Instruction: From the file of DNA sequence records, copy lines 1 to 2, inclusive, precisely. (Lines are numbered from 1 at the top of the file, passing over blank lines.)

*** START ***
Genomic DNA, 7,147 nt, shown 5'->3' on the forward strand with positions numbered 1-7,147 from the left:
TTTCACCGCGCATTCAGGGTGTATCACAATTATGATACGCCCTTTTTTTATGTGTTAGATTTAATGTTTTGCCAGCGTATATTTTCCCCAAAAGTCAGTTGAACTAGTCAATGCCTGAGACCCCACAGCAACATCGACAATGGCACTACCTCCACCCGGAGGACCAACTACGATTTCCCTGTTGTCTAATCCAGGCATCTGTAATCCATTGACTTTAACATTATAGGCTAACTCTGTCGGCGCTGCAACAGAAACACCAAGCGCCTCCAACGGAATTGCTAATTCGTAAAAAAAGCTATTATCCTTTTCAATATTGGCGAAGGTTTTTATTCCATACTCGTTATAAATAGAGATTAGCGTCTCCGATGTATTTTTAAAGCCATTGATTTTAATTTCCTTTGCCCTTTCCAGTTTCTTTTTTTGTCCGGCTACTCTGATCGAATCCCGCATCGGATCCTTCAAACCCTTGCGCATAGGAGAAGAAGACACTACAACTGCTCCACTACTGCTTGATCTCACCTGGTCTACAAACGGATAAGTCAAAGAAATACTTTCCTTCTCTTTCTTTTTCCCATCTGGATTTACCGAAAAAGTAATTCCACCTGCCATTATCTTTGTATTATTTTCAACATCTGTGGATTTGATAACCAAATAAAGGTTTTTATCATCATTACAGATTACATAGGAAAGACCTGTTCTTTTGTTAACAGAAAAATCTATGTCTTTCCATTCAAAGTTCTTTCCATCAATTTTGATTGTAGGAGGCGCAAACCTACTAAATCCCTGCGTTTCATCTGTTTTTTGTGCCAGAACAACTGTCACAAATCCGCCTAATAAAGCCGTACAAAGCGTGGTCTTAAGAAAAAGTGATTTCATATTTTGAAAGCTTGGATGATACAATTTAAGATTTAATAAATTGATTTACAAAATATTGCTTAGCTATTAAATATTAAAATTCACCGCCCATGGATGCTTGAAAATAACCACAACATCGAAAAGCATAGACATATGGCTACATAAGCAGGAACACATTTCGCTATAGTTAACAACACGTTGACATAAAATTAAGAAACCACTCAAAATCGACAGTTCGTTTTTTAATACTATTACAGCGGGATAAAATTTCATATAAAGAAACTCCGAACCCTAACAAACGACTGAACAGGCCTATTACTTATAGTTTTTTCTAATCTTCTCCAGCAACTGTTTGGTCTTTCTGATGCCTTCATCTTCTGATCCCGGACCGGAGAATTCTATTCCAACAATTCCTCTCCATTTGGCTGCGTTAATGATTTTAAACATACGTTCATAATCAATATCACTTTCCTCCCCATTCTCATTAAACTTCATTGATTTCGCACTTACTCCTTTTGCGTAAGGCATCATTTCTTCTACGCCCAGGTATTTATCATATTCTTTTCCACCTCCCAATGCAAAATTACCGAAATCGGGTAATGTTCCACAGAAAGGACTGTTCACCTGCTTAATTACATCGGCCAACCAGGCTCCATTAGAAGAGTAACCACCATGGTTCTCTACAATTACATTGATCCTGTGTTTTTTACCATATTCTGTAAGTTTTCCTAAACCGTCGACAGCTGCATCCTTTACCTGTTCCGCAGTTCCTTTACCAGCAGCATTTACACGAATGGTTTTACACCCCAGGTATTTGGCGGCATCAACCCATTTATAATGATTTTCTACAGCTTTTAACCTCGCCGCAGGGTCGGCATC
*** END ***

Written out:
Genomic DNA, 7,147 nt, shown 5'->3' on the forward strand with positions numbered 1-7,147 from the left:
TTTCACCGCGCATTCAGGGTGTATCACAATTATGATACGCCCTTTTTTTATGTGTTAGATTTAATGTTTTGCCAGCGTATATTTTCCCCAAAAGTCAGTTGAACTAGTCAATGCCTGAGACCCCACAGCAACATCGACAATGGCACTACCTCCACCCGGAGGACCAACTACGATTTCCCTGTTGTCTAATCCAGGCATCTGTAATCCATTGACTTTAACATTATAGGCTAACTCTGTCGGCGCTGCAACAGAAACACCAAGCGCCTCCAACGGAATTGCTAATTCGTAAAAAAAGCTATTATCCTTTTCAATATTGGCGAAGGTTTTTATTCCATACTCGTTATAAATAGAGATTAGCGTCTCCGATGTATTTTTAAAGCCATTGATTTTAATTTCCTTTGCCCTTTCCAGTTTCTTTTTTTGTCCGGCTACTCTGATCGAATCCCGCATCGGATCCTTCAAACCCTTGCGCATAGGAGAAGAAGACACTACAACTGCTCCACTACTGCTTGATCTCACCTGGTCTACAAACGGATAAGTCAAAGAAATACTTTCCTTCTCTTTCTTTTTCCCATCTGGATTTACCGAAAAAGTAATTCCACCTGCCATTATCTTTGTATTATTTTCAACATCTGTGGATTTGATAACCAAATAAAGGTTTTTATCATCATTACAGATTACATAGGAAAGACCTGTTCTTTTGTTAACAGAAAAATCTATGTCTTTCCATTCAAAGTTCTTTCCATCAATTTTGATTGTAGGAGGCGCAAACCTACTAAATCCCTGCGTTTCATCTGTTTTTTGTGCCAGAACAACTGTCACAAATCCGCCTAATAAAGCCGTACAAAGCGTGGTCTTAAGAAAAAGTGATTTCATATTTTGAAAGCTTGGATGATACAATTTAAGATTTAATAAATTGATTTACAAAATATTGCTTAGCTATTAAATATTAAAATTCACCGCCCATGGATGCTTGAAAATAACCACAACATCGAAAAGCATAGACATATGGCTACATAAGCAGGAACACATTTCGCTATAGTTAACAACACGTTGACATAAAATTAAGAAACCACTCAAAATCGACAGTTCGTTTTTTAATACTATTACAGCGGGATAAAATTTCATATAAAGAAACTCCGAACCCTAACAAACGACTGAACAGGCCTATTACTTATAGTTTTTTCTAATCTTCTCCAGCAACTGTTTGGTCTTTCTGATGCCTTCATCTTCTGATCCCGGACCGGAGAATTCTATTCCAACAATTCCTCTCCATTTGGCTGCGTTAATGATTTTAAACATACGTTCATAATCAATATCACTTTCCTCCCCATTCTCATTAAACTTCATTGATTTCGCACTTACTCCTTTTGCGTAAGGCATCATTTCTTCTACGCCCAGGTATTTATCATATTCTTTTCCACCTCCCAATGCAAAATTACCGAAATCGGGTAATGTTCCACAGAAAGGACTGTTCACCTGCTTAATTACATCGGCCAACCAGGCTCCATTAGAAGAGTAACCACCATGGTTCTCTACAATTACATTGATCCTGTGTTTTTTACCATATTCTGTAAGTTTTCCTAAACCGTCGACAGCTGCATCCTTTACCTGTTCCGCAGTTCCTTTACCAGCAGCATTTACACGAATGGTTTTACACCCCAGGTATTTGGCGGCATCAACCCATTTATAATGATTTTCTACAGCTTTTAACCTCGCCGCAGGGTCGGCATC